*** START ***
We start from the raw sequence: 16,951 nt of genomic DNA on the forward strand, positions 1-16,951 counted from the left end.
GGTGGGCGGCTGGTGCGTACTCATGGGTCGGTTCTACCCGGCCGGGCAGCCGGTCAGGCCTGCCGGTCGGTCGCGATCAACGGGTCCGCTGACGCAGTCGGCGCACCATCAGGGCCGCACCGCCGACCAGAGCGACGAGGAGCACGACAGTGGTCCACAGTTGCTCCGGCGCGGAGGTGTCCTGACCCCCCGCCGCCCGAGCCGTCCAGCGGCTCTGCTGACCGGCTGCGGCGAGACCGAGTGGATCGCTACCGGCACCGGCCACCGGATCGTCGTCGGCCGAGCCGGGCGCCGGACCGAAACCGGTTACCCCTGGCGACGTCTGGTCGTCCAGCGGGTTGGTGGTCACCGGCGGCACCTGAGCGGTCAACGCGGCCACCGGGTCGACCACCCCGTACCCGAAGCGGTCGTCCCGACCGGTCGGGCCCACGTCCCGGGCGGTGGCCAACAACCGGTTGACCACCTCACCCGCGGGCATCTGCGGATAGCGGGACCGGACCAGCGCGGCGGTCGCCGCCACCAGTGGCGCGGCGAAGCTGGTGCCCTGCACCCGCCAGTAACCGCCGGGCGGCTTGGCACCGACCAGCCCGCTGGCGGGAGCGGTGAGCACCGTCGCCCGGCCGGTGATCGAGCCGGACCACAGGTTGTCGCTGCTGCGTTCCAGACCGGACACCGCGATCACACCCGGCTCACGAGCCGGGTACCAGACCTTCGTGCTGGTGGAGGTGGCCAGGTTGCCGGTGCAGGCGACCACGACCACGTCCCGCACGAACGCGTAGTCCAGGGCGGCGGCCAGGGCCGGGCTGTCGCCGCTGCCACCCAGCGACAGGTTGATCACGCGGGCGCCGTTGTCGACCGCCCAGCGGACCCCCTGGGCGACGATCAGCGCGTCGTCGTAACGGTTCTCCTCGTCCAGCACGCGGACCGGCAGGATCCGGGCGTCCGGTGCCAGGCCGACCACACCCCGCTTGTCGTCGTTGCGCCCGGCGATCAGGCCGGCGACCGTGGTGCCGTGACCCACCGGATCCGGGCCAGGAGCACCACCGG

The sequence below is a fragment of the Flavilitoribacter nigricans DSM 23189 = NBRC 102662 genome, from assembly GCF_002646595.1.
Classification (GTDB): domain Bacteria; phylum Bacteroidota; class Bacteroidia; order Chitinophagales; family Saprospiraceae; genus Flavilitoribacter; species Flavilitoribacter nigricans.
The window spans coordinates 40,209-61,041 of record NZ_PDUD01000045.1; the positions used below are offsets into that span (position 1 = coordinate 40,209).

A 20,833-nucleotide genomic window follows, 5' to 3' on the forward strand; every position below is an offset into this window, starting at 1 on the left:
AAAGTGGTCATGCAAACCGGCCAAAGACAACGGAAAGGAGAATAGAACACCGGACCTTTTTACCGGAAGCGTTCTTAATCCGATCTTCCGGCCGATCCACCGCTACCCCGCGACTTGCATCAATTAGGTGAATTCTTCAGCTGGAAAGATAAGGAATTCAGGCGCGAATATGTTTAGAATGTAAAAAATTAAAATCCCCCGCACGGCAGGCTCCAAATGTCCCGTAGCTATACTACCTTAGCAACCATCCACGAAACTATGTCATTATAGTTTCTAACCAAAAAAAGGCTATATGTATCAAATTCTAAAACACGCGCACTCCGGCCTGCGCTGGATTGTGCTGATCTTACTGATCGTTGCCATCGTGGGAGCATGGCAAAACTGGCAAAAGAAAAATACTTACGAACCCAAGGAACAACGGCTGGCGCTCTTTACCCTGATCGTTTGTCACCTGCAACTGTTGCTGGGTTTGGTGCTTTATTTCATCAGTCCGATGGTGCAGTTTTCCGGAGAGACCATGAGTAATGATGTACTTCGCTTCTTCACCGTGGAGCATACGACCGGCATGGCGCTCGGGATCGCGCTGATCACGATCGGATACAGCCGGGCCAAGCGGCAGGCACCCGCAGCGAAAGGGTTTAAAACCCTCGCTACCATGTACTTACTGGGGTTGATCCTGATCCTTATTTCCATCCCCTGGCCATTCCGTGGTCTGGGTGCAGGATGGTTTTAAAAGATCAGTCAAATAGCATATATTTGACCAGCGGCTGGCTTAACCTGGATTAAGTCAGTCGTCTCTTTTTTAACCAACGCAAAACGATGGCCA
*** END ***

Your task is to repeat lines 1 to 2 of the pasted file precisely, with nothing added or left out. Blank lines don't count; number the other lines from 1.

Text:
We start from the raw sequence: 16,951 nt of genomic DNA on the forward strand, positions 1-16,951 counted from the left end.
GGTGGGCGGCTGGTGCGTACTCATGGGTCGGTTCTACCCGGCCGGGCAGCCGGTCAGGCCTGCCGGTCGGTCGCGATCAACGGGTCCGCTGACGCAGTCGGCGCACCATCAGGGCCGCACCGCCGACCAGAGCGACGAGGAGCACGACAGTGGTCCACAGTTGCTCCGGCGCGGAGGTGTCCTGACCCCCCGCCGCCCGAGCCGTCCAGCGGCTCTGCTGACCGGCTGCGGCGAGACCGAGTGGATCGCTACCGGCACCGGCCACCGGATCGTCGTCGGCCGAGCCGGGCGCCGGACCGAAACCGGTTACCCCTGGCGACGTCTGGTCGTCCAGCGGGTTGGTGGTCACCGGCGGCACCTGAGCGGTCAACGCGGCCACCGGGTCGACCACCCCGTACCCGAAGCGGTCGTCCCGACCGGTCGGGCCCACGTCCCGGGCGGTGGCCAACAACCGGTTGACCACCTCACCCGCGGGCATCTGCGGATAGCGGGACCGGACCAGCGCGGCGGTCGCCGCCACCAGTGGCGCGGCGAAGCTGGTGCCCTGCACCCGCCAGTAACCGCCGGGCGGCTTGGCACCGACCAGCCCGCTGGCGGGAGCGGTGAGCACCGTCGCCCGGCCGGTGATCGAGCCGGACCACAGGTTGTCGCTGCTGCGTTCCAGACCGGACACCGCGATCACACCCGGCTCACGAGCCGGGTACCAGACCTTCGTGCTGGTGGAGGTGGCCAGGTTGCCGGTGCAGGCGACCACGACCACGTCCCGCACGAACGCGTAGTCCAGGGCGGCGGCCAGGGCCGGGCTGTCGCCGCTGCCACCCAGCGACAGGTTGATCACGCGGGCGCCGTTGTCGACCGCCCAGCGGACCCCCTGGGCGACGATCAGCGCGTCGTCGTAACGGTTCTCCTCGTCCAGCACGCGGACCGGCAGGATCCGGGCGTCCGGTGCCAGGCCGACCACACCCCGCTTGTCGTCGTTGCGCCCGGCGATCAGGCCGGCGACCGTGGTGCCGTGACCCACCGGATCCGGGCCAGGAGCACCACCGG